My job was to blow up the gate

Interview Ė April 2005.

Mr Fred J. Bragnallo
Sergeant with
the Royal Winnipeg Rifles
the 7th Brigade, 3rd Division

Liberator of the Netherlands

Well, first of all, you should know something about my history. Iím a local boy of Thunder bay, I was born and brought up here. I ended up as a sergeant in the Royal Winnipeg Rifles, the 7th Brigade, 3rd Division army.  I was a veteran of the Normandy campaign. We came up through France, into Belgium, and our line of advance was from France into Belgium. The city of Calais was one of the larger centers that we were involved, and there was a little fort, Nieulay, stopping our advance into the city of Calais. I played a little part in that myself. We used to take turns on being lead Platoons, you see.  If you know how a company is in battle, they have 4 platoons, I was in A- company, and 3 platoons,  B and C and C. ďAĒ had the job of taking the fort, after 2 companies had to withdraw because of the heavy fire. So when we were committed, later during the day, I was the lead platoon to get across the moat, there was a big moat all the way around it, with a drawbridge, there was a bridge going from the street to the fort, I was a corporal at the time. I had to make my way across with two other guys, and they gave us covering fire.  I got across to the moat, across the moat against the wall. They were 20 ft walls there, my job was to blow up the gate so that our flamethrowers could get in.  When we got to the gate, our  heavy artillery fire, even from the channel, naval guns were hitting the wall and phosphorus was coming on us you see, and as we went along the walls towards the gate, just before we got there, one of our Typhoons hit the gate, it got a direct hit (they were very good, the aircraft supports that we had, we called them Tiffies at that time).  They were very accurate, and they hit the gate and they blew it up and it was hanging down, I was about 20 ft away from it by the time it got hit, we didnít realize the gate was hit.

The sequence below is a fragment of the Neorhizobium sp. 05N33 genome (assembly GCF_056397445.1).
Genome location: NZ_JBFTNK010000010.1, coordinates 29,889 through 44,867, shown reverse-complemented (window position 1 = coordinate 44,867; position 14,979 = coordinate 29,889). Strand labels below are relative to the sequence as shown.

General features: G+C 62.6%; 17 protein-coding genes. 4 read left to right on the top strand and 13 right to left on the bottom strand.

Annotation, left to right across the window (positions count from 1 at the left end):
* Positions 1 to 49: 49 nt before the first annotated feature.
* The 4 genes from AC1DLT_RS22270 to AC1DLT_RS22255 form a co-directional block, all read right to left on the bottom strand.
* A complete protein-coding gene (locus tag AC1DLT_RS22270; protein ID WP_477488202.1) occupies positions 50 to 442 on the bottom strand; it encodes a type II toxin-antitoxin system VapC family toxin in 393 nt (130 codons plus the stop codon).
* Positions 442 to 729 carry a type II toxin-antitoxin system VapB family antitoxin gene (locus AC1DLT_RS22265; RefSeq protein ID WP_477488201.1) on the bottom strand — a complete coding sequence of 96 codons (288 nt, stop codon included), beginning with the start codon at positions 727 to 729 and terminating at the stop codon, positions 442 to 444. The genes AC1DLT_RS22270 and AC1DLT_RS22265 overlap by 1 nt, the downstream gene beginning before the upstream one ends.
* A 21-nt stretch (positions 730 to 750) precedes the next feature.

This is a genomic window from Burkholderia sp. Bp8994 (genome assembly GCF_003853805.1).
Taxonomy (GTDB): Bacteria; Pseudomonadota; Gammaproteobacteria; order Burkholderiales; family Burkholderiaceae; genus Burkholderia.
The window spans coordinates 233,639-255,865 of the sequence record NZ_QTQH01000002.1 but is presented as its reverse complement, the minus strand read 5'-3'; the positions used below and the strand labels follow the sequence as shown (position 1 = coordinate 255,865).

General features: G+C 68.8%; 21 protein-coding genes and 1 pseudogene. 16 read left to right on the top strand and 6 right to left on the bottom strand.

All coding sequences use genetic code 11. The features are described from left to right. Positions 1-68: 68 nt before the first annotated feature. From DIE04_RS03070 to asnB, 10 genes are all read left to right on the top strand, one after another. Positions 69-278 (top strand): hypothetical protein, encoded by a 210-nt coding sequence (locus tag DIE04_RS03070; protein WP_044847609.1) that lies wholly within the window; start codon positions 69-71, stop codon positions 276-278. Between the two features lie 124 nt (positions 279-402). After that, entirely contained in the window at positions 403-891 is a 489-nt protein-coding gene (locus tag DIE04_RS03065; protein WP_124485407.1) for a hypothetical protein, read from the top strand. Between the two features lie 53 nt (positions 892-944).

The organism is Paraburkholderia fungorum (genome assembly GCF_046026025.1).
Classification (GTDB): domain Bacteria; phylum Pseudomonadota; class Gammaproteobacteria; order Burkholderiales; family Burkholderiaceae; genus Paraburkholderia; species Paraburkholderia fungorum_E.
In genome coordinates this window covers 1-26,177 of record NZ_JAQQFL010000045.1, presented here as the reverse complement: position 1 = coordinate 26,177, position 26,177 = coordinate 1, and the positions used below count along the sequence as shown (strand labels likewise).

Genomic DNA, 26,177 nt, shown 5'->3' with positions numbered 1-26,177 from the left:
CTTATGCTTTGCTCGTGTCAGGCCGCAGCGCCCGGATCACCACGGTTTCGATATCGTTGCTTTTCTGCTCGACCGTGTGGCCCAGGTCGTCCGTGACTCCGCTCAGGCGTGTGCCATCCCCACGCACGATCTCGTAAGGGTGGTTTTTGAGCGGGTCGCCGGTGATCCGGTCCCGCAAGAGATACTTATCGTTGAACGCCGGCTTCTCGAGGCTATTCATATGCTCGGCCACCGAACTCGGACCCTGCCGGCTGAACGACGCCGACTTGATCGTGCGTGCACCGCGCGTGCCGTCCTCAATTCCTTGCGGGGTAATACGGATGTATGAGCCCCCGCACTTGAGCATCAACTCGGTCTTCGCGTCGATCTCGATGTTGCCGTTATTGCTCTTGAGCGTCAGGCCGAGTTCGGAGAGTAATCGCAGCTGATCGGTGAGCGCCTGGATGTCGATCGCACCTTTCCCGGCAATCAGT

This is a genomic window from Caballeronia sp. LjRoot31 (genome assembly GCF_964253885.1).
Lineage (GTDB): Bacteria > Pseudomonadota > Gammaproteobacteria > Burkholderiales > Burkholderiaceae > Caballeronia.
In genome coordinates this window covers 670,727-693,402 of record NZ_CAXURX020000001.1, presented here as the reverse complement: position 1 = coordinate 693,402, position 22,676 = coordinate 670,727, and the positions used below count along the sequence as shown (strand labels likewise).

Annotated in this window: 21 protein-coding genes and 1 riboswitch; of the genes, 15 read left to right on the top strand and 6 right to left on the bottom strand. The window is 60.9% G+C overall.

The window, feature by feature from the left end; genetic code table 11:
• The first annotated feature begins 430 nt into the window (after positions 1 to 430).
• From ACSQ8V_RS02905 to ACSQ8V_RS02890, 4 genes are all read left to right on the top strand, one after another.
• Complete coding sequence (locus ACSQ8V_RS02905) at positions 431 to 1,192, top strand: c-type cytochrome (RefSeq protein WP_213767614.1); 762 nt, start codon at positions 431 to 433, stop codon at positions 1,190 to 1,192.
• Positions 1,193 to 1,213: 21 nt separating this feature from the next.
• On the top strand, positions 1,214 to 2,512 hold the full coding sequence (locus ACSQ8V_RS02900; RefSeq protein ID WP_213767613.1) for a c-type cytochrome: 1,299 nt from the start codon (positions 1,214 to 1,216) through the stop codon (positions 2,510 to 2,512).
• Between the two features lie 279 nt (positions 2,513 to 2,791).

When we got to it, it was hanging at an angle.  The first thing to come up was our flamethrowers, we called them wasps,  flame on Brengun carriers, and they come up, drag the rest of the gate out, they went in, 4 wasps went in around the grounds, and all the Gerries inside were caught napping, taking cover from all the bombardments. There was an underground tunnel that they were hiding in.  Anyway, when we got in there, the 3 of us, actually it was 2 of us, another chap with the name of Hayword,  we were running for the office, to see where the flag was.  I made a dash for the office, and got the colonel, Colonel Schreuders, he was the garrison commander.  We brought him out. By this time the company commander took over, he was the senior officer, you see. He interrogated him, and the newspaper people came and so on, but we got 180 prisoners out of there, which was a pretty good catch. After that, an interesting thing happened, we were having some patrols carried out around the fort once we took it over, because they were shelling us pretty badly. Incidentally, before we completed that, the Gerries were counterattacking by shelling us, and we went into hiding ourselves, in the same places where they had been hiding. It was so fortified, that the shells were hitting the top and all you could hear was a thud. It was really protective, I donít know how many feet of concrete they had up there. Originally it was an old fort that the Germans had reinforced, it was amazing what they did there ; there was a whole lot of room where they could sleep in there, there was a bar in there, and all kinds of liqueurs in there. After we took the fort, we were on night patrol to see where the rest of the enemy was, we came across this guy, he spoke perfect English, by the name of John Woolpe. He was a student, and he was forced to go into the German army, I guess.  He was a university student, and his parents were killed.  He ran away, he wasnít in the army.  They wanted him to be enlisted, and he ran away or something, he was a Polish Jew, his parents were killed, and one sister. He came into our lines, and brought 10 German prisoners with him, they volunteered to give up. 

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      photo: June 29th, 2005.
Marina Park, Thunder Bay ON